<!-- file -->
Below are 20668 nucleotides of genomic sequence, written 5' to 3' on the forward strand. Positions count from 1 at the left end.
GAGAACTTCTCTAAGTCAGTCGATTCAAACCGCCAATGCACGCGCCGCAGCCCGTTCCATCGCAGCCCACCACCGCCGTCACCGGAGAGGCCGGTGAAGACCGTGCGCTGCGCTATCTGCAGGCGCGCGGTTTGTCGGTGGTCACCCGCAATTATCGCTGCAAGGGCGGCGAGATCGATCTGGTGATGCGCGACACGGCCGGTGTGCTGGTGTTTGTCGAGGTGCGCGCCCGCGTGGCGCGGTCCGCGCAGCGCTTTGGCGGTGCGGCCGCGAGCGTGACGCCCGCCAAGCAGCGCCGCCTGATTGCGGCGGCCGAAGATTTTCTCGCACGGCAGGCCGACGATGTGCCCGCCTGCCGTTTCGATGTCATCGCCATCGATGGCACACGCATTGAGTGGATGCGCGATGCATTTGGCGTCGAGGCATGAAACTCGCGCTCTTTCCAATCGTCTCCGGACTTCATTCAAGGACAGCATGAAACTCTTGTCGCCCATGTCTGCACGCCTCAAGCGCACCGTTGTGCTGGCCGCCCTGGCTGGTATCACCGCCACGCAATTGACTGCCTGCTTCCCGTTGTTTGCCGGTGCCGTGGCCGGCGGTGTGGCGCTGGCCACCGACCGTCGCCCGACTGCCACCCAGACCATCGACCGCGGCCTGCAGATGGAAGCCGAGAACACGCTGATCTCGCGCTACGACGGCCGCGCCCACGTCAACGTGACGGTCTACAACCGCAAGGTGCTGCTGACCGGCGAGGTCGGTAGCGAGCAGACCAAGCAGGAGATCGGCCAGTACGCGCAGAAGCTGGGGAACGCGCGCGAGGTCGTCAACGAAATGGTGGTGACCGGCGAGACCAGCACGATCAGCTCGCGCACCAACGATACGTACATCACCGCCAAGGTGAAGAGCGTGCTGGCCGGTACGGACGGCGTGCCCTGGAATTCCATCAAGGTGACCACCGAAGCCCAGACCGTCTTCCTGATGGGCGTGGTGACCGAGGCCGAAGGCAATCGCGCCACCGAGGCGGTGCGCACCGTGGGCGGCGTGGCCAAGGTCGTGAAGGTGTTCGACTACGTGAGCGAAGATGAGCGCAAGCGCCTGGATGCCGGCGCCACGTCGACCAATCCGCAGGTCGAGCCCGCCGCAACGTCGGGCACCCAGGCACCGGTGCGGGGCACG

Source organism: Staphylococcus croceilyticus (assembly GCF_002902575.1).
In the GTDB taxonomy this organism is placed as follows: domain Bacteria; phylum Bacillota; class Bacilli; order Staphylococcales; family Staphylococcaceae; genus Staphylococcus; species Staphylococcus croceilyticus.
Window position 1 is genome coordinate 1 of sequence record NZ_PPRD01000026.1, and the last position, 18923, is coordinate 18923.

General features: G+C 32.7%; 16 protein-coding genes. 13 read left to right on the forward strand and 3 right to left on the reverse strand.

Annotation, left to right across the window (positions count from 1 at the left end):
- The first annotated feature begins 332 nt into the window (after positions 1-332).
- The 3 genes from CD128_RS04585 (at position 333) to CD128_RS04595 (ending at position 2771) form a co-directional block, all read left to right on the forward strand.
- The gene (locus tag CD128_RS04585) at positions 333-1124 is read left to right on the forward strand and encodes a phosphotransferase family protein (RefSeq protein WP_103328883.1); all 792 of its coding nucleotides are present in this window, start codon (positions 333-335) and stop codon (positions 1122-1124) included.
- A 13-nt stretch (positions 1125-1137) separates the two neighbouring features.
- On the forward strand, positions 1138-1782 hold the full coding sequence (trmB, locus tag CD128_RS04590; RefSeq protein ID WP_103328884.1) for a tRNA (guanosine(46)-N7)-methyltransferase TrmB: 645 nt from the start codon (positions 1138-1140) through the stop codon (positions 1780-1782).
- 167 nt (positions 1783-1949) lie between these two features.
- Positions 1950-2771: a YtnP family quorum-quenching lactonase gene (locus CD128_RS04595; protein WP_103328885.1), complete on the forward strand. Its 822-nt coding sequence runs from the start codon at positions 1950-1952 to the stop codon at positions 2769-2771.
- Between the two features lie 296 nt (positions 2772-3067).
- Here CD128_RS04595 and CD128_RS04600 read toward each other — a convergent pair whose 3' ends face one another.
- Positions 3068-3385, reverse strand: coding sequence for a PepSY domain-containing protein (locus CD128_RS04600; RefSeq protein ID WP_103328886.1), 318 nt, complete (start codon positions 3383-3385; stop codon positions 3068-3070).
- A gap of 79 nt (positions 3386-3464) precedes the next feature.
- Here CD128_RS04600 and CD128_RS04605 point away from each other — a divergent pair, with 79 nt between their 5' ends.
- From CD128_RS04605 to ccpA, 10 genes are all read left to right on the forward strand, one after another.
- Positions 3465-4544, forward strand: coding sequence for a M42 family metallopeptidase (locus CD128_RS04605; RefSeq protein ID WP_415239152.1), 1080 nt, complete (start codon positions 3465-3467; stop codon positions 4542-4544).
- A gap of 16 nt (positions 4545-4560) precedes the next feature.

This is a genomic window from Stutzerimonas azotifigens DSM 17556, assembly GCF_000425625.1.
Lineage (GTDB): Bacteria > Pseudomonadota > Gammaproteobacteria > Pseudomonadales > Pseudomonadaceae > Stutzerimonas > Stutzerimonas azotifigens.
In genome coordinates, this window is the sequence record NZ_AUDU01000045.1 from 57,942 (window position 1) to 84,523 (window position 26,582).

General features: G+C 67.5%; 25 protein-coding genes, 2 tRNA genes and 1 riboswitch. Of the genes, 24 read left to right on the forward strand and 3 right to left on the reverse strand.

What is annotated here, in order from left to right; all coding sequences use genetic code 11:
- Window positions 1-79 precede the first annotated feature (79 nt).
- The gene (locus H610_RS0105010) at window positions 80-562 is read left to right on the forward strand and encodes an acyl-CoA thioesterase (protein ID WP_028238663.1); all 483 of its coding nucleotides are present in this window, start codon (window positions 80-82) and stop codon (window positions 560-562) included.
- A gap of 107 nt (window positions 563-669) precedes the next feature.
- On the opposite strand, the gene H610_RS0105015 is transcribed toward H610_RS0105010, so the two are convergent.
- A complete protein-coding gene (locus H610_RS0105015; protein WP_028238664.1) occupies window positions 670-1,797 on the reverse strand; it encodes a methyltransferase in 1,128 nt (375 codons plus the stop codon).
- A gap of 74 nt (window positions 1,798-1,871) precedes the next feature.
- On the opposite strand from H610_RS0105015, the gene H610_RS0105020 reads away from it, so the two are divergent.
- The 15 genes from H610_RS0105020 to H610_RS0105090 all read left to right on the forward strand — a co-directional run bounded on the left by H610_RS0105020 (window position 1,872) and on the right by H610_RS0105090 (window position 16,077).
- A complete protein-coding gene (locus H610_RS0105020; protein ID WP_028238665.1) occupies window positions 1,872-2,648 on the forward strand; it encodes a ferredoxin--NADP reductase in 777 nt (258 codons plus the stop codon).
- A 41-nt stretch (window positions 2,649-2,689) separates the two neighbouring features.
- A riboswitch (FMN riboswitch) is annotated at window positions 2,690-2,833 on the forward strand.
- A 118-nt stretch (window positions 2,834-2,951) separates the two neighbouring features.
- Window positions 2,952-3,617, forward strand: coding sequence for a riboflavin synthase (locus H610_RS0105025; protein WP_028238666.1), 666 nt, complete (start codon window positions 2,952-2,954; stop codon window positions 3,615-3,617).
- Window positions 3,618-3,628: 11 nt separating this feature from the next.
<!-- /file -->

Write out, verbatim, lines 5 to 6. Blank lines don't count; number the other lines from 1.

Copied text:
Window position 1 is genome coordinate 1 of sequence record NZ_PPRD01000026.1, and the last position, 18923, is coordinate 18923.

General features: G+C 32.7%; 16 protein-coding genes. 13 read left to right on the forward strand and 3 right to left on the reverse strand.